The forest path along which he journeyed was tangled, and covered by fallen leaves, in which his feet fell with a slight rustle. At times the deer started up from a thicket, and went crashing away. At others the brown bear went lumbering over the path, casting a surly glance over her shoulder at the strange intruder upon her native woods. The warning rattle of the venomous snake sounded in his ear; the howl of a distant panther was heard. Such were the sights and sounds of a Connecticut forest, in those early times.


The change in the man who trod the forest path was wonderful. No longer the peddler keen for a trade, and seeing only the main chance, but a sharp, vigilant woodman, ready for any emergency which might arise.

As he passed through a thick part of the woods, a confused sound came to his ears, as of a struggle among the dry leaves. Dashing aside the branches, with a hasty step he broke into an open place in the forest, and looked in upon a strange scene.

The glade was not empty. Two men lay upon the ground, engaged in a struggle for life or death. Their quick, panting breaths came to Boston’s ears. Drawing his knife, he rushed forward, shouting:

“Hold your hands! He who strikes another stroke will have me to fight.”

The two men rose slowly and sullenly to their feet, casting looks of hate at each other. One, however, recognizing Boston, extended a hand, giving him a cheerful welcome.

“But what means this, William Barlow? How is it that I find you brawling like a boy with a stranger, when you have weighty affairs to attend to? By my faith, I did not look for this at your hands!”

The person he addressed was young, and clad in the uniform of the early Connecticut soldiery. His form was erect, and his bearing that of a soldier. He bent down his eyes, wonderful as it may seem, at the words of the peddler.

“You are right, Boston, in saying that I had no right to quarrel. But it was forced upon me against my will. Yonder man will tell you that this quarrel is none of my seeking.”

The person of whom he spoke had stood upon his guard, drawing his sword, and expecting to fight both men when they had done with their conference. He, too, had the erect bearing of the soldier, and his dress was that of captain of the soldiers at Manhattan. His face was a study. Seen in repose, it was beautiful, for a man. But now, with his anger fresh upon him, it seemed the face of a fiend. This was Joseph Van Zandt, captain in the army of the governor at New Netherlands, a brave soldier, but an unscrupulous foe.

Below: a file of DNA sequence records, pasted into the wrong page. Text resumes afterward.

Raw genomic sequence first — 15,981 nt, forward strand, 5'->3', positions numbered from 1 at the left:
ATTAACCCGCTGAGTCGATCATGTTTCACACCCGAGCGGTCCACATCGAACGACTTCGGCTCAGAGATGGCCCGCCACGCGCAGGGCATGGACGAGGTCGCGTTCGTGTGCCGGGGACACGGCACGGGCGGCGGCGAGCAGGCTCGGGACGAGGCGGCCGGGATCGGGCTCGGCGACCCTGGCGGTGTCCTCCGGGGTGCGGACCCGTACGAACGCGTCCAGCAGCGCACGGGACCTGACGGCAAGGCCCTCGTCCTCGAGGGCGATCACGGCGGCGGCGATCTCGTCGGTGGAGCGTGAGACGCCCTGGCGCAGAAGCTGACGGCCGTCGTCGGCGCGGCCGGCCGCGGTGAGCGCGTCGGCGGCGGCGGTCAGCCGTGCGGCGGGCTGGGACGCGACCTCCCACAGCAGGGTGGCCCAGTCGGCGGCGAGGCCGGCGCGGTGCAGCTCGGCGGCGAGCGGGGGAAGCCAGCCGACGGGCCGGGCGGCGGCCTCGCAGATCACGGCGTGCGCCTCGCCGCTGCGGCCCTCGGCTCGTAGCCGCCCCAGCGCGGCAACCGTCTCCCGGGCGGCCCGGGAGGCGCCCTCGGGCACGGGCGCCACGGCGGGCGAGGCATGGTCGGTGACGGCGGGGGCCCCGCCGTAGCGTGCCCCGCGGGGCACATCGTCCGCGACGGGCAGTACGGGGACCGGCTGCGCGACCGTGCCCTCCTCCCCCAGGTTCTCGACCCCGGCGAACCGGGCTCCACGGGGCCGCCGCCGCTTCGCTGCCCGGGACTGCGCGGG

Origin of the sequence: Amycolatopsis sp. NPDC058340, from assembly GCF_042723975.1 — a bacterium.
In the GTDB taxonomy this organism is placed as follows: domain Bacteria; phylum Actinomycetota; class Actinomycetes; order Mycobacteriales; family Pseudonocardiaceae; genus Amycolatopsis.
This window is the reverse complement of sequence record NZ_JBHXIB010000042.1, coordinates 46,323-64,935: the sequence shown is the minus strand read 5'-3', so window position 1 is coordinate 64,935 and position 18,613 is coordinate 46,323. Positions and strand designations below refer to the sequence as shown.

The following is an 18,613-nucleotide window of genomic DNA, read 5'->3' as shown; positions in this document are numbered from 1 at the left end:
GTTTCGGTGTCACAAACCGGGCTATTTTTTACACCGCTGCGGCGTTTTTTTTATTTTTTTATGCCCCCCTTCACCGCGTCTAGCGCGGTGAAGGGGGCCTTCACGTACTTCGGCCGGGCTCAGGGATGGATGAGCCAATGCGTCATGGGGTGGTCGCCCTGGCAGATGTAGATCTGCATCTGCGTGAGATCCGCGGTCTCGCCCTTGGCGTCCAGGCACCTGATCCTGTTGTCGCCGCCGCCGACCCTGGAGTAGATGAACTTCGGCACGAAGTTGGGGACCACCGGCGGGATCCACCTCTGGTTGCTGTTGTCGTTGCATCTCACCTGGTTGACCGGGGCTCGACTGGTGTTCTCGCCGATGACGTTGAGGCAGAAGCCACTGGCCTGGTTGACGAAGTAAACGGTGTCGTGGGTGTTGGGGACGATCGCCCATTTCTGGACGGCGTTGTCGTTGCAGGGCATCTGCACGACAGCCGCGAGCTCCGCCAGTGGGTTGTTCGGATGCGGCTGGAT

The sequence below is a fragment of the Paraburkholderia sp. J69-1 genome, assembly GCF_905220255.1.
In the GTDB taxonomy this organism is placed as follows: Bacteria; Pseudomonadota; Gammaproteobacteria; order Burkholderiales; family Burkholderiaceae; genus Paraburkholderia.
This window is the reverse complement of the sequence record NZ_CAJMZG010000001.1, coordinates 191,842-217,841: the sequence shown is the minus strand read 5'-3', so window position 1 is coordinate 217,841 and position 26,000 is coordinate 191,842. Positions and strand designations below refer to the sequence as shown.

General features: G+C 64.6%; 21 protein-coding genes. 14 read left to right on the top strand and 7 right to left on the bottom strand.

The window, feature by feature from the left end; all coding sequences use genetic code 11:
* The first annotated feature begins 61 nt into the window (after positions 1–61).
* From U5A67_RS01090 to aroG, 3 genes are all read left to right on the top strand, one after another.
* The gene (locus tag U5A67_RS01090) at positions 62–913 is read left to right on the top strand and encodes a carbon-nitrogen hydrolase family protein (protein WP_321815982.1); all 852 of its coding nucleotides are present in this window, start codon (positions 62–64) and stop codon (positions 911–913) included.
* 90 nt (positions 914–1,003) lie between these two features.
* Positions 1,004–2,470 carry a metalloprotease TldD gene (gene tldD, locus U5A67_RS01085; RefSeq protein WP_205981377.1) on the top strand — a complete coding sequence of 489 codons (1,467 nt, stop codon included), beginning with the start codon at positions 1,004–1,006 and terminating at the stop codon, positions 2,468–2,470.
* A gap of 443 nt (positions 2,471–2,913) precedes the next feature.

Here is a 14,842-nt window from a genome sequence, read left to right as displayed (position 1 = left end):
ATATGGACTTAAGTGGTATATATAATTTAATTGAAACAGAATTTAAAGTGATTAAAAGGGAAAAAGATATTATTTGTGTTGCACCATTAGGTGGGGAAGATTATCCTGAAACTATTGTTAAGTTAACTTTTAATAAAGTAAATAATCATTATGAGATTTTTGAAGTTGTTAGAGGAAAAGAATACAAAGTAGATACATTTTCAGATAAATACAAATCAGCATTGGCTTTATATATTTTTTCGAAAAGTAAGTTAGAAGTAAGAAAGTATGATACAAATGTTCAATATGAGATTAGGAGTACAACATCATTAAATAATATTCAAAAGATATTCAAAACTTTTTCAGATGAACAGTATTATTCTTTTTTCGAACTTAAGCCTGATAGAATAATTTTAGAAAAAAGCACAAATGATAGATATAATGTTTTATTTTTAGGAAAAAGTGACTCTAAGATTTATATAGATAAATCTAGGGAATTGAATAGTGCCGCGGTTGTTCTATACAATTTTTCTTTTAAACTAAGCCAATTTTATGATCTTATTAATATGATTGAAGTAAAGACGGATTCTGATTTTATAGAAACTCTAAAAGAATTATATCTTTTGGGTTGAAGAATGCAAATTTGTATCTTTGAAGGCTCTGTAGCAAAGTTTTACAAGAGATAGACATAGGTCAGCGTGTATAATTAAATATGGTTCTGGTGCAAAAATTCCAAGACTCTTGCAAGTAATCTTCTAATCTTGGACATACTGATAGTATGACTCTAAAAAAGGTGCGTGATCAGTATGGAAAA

“If it will aid you,” said he, “I do not hesitate to say that I forced this quarrel upon Lieutenant Barlow.”

“So sure as my name is Boston Bainbridge,” said that worthy, “I could give you no worse punishment than to leave you in the hands of Willie Barlow. I have not the least doubt he would give a good account of you. But, it may not be. How came this quarrel about?”

“I met him here,” said Barlow, “and he talked in a friendly tone at first; but when I gave my name he drew upon me with the utmost fury.”

“Why was this, sir?” asked Boston, turning to the captain. “Can not men meet in the forest, but they must fight like dogs?”

“Ask me no questions. I do not recognize your right to do so. It is enough for me to know that the name of the man who stands by your side is so hateful to me that I am his enemy to the death.”

“You are over bold, sir,” said Boston, setting his teeth hard. “What hope have you, if we two set upon you together.”

“The hope of a man and a soldier,” replied Captain Van Zandt, quickly. “I may fall, or I may conquer. Set on!”

“I did not say we would attack you. We are peaceful men, and do not pick quarrels with every man whose name does not suit us.”

“Let him ask me why I hate the name he bears,” replied the other, “and I will tell him. That is, if he cares to know.”

“If you choose to tell,” said Willie, “I should like to hear; for, by my faith, I never offended you in the slightest degree.”

“I will tell you. Because you took advantage of your position as ambassador from the Plymouth Colony, and tried to win away from me my affianced wife, Theresa Van Curter.”

Willie took a forward step, and addressed the young man boldly:

“I am glad you have spoken,” said he. “We now understand each other. While I fought with you a few moments since, I was angry at myself, because I fought with a man with whom I had no quarrel. I am best pleased that you[43] have told me what cause we have to be bad friends. And yet, I can not feel that it is necessary to fight. Let the one who can win the heart of Theresa Van Curter take her for a wife, and let the other do as best he may. If you win her, I shall bid you God-speed. If I win, you may do the same. Is not this the nobler way?”

“Such sickly philosophy may do for you Englishmen,” answered the other, coldly. “As for me, I am not of such blood. I love Theresa. She has been a guide to me through life—my leading star. I will not lose her now, when the time has come when she was promised to me. Will you give her up?”

“Not I. If I have any place in her heart, I would not yield it for any living man.”

“Be it so then. We are enemies from this hour. When we fight again it shall be where no man can come between. Do you intend to detain me, sir? I do not know your name.”

“Not at all. Go your way and leave us to go ours,” said Boston.

The captain turned hastily away, for it was now quite dark in the forest, and made his way to the river-side, where he expected to meet a party from the House of Good Hope, sent to meet him by Van Curter. The two men, being left alone in the forest, did not remain in the place where they stood, but hastened away to the river-side, by a different route. Here they entered one of the limestone caves, found on the river’s bank. The peddler lighted a pine torch. Then the two sat down to talk.